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  5. "¿A dónde vamos a ir el miérc…

"¿A dónde vamos a ir el miércoles?"

Translation:Where are we going to go on Wednesday?

January 28, 2013



Skill Verbs: Future is really unsatisfying... The future forms are only in the first 2 lessons and the rest 4 are things I already learned in Verbs: Phrasal Future Tense, 20 skills ago.


Perhaps you could offer a suggestion or two on how to modify the lesson plan to make it better. :-)


This should be "Where are we going on Wednesday?" "to go" is redundant.


Redundant but not wrong.


Native Spanish speakers (from Spain) have told me "va a ir" isn't a common way to phrase things.


Where shall we go on Wednesday?

  • 1052

I refused to add "to go" (because, like you said, it is redundant) and it was accepted.


To where are we going to go on Wednesday?

Does that work?


I tried that and was marked wrong. I think it's right, though. It is grammatically correct in English to say "to where are we going." I agree it's not colloquial, but it is correct.


Agreed. Spanishdict.com tells us the difference between "Donde" and "A donde" is that the former is asking "What place" and the latter "To where." Seems like a good argument for DL to accept it, even if it is not commonly used.


One would usually say, Where are you going to go to......, but it's marked as wrong!


"Where are we going to go to" should be fine.


That would be a literal translation, but it's clunky in English


i was being an idiot and i said that to be quarky! it doesnt work aparently


You will be marked wrong on that. DL does not accept A DONDE as "to where." And is it sort of unnatural English, but certainly understandable, if used by a non-native speaker.


"To where are we going to go on Wednesday." is not only literal translation, it is grammatically correct in English. "Where are we going today?" is MUCH more commonly stated, but it is not technically grammatically correct.


Well, this gets into the argument of descriptive grammar versus prescriptive grammar. In the English-speaking world, no authority claims to prescribe usage (there's no equivalent of the Real Academia Española), so really, dictionaries only describe how people use English. "To where" has fallen out of usage, so it can reasonably be described as outdated or incorrect, where as "Where are"... is commonly used and commonly understood, which descriptively makes it correct.


That's an interesting perspective. I've only ever seen the prescriptive/descriptive argument for including 'nonstandard' usage, not for excluding uncommon or archaic usage. I guess i kind of like seeing old fashioned style, aesthetically. As long as it doesn't actually cause conflict or confusion with more modern usage, I don't see any reason to exclude it. Anyway, you've given me something to think about.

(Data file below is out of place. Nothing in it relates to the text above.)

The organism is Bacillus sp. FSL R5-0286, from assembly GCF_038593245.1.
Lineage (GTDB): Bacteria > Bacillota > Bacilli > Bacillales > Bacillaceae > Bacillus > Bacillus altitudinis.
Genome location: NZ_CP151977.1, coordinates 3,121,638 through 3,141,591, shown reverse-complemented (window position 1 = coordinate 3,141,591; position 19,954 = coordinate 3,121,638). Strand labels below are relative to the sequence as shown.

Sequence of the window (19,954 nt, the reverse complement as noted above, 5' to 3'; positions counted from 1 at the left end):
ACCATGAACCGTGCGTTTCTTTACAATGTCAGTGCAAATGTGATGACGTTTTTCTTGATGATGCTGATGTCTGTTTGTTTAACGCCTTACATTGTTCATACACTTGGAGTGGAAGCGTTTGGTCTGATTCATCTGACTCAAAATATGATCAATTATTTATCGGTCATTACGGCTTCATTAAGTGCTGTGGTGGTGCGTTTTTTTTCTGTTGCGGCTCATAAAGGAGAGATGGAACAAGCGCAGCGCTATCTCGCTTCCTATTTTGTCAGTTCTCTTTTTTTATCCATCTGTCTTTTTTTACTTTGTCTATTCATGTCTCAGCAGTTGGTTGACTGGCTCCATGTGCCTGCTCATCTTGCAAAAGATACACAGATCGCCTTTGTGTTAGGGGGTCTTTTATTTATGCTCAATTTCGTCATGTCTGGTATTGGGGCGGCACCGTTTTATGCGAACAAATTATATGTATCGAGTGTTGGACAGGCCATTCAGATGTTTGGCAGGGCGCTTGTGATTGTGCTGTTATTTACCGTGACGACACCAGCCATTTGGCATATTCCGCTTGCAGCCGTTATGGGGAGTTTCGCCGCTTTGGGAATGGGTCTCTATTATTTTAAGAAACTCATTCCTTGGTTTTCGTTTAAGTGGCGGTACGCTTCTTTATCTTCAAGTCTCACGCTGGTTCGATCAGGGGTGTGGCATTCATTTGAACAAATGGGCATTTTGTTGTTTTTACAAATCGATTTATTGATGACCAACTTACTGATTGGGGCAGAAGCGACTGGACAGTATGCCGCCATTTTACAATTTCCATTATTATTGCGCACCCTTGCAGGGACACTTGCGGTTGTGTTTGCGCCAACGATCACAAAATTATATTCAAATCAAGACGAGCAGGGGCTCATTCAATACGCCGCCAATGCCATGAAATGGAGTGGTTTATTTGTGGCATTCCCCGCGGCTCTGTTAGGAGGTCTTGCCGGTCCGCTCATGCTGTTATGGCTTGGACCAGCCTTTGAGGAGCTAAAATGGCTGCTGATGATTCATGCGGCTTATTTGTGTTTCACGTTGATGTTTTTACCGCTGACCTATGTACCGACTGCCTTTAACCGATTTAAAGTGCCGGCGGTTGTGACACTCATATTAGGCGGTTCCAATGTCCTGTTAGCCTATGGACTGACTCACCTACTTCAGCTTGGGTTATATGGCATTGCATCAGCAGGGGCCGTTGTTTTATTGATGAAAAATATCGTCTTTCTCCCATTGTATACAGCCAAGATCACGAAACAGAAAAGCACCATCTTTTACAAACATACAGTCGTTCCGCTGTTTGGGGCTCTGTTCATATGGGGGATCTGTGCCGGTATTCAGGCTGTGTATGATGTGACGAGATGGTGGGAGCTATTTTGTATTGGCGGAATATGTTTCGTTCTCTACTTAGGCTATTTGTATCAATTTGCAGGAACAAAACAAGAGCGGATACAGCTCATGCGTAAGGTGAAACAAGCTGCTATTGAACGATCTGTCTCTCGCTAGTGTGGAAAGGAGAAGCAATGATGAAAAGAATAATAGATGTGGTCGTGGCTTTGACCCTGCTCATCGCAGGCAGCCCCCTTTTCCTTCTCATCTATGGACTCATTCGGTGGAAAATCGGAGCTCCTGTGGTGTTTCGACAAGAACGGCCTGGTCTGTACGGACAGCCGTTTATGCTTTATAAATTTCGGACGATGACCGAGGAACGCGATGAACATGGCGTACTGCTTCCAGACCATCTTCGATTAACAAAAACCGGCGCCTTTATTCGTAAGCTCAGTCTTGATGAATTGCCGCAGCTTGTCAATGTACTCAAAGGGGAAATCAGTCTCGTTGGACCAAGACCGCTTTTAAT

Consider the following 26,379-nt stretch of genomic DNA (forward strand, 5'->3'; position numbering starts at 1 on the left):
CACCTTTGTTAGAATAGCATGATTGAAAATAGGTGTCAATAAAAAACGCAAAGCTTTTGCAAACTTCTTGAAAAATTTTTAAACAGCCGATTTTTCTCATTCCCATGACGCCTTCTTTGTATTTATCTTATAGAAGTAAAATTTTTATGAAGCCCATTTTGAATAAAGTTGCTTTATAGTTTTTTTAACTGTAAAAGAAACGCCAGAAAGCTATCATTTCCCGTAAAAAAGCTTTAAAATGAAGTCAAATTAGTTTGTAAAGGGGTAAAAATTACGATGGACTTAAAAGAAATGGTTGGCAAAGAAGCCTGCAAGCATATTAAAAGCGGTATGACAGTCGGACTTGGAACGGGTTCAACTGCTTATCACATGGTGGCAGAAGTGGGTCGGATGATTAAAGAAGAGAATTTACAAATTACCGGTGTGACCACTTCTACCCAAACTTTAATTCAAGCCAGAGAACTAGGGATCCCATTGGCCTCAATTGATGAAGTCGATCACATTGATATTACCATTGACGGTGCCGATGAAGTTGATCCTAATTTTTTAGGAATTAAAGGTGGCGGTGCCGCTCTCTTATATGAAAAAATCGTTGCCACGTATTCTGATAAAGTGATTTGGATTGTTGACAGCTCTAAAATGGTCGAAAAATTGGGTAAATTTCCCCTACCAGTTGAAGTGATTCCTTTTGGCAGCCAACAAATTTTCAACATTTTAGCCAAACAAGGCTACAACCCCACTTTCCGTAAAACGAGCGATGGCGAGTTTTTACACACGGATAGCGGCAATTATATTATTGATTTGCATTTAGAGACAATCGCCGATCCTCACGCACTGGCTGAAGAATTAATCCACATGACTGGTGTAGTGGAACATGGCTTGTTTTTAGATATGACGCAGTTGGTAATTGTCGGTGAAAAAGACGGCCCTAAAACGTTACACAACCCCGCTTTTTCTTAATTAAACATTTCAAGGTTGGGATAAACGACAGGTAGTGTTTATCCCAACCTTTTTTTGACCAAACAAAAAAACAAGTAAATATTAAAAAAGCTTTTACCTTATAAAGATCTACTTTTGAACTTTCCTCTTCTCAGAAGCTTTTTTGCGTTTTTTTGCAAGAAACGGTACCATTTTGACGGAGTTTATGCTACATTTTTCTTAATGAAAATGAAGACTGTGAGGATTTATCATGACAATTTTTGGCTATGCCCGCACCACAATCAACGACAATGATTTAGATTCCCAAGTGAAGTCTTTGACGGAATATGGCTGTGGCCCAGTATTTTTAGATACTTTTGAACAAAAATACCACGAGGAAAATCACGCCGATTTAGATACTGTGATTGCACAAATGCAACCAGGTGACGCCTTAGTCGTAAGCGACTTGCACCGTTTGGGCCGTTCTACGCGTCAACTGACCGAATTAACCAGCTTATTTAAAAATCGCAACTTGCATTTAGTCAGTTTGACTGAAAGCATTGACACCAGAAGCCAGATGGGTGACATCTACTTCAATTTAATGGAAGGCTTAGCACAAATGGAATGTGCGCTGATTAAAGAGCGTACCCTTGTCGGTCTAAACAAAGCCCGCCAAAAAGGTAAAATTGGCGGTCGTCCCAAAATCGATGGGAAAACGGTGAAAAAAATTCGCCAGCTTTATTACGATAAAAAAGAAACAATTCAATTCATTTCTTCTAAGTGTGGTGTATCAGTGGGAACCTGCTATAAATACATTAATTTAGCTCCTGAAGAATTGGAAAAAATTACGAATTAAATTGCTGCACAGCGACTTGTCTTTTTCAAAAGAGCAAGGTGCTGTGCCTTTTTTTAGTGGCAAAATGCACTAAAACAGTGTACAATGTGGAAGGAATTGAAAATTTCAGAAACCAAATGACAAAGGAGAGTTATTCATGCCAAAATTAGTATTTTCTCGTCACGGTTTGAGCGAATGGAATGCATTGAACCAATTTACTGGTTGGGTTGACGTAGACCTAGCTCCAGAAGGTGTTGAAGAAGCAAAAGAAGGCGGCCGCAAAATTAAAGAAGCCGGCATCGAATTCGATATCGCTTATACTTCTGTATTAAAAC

I wanted to write: Where will we be going on Wednesday. However, I was concerned that "will be going" might be a condition I have not yet learned in this program and would not be allowed here.


Beginners: note that the names of days are not capitalized in Spanish.


Aren't "a" and "donde" usually combined into one word in this context? (Adonde)


Someone want to comment on this? I had the same question. Not going to report it unless I know better.


According to Wikilengua "El adverbio adonde es una variante gráfica de a donde" which I think loosely translates to different appearance, same word, so they should be interchangeable.


Colloquially, Where are we going to Wednesday? "going to" being a phrase separate from Wednesday. I would have written "To where are we going Wednesday?" but figured DL would mark it wrong. I wish DL would make a definitive decision if they want to accept proper grammar, normal usage or both (my preference).


This is a good question as it covers three variations that are possible in translating this sentence: The commonly dropped preposition "on"; the possible repositioning of the preposition "to"; and the pseudo future tense formed by reference to a future time frame coupled with a present participle ("going" vs "going to go"). There is also the optional "to" after "go." These four variations give us sixteen permutations:

Four that match tense and are common:

Where are we going to go Wednesday?
Where are we going to go on Wednesday?
Where are we going to go to Wednesday?
Where are we going to go to on Wednesday?

Four that don't match tense but are common:

Where are we going Wednesday?
Where are we going to Wednesday?
Where are we going on Wednesday?
Where are we going to on Wednesday?

Two that match tense but aren't common:

To where are we going to go Wednesday?
To where are we going to go on Wednesday?

And two that don't match tense and aren't common:

To where are we going Wednesday?
To where are we going on Wednesday?

Arguably all of the above could be included in the answer database. The only definite exclusions should be the following, in which the doubling of the preposition "to" is incorrect:

To where are we going to Wednesday?
To where are we going to on Wednesday?
To where are we going to go to Wednesday?
To where are we going to go to on Wednesday?


How do you like that? Tripped me up this time. going to go


I often get tripped up with 'going to go' and will be going' - sometime it seems 'will be ' is allowed but sometimes not. Not quite worked out why, but I am working on it!


Yep, there is actually a grammatical difference between "will" and "going to" but very few people know this and even less care. Spanish speakers hold exactly the same view, so pretty much either version should be acceptable in either language. After enough reports DL will undoubtedly accept this too.


Today is Wednesday (when i wrote this)


we will be going is perfectly good English - are we going to go is cumbersome

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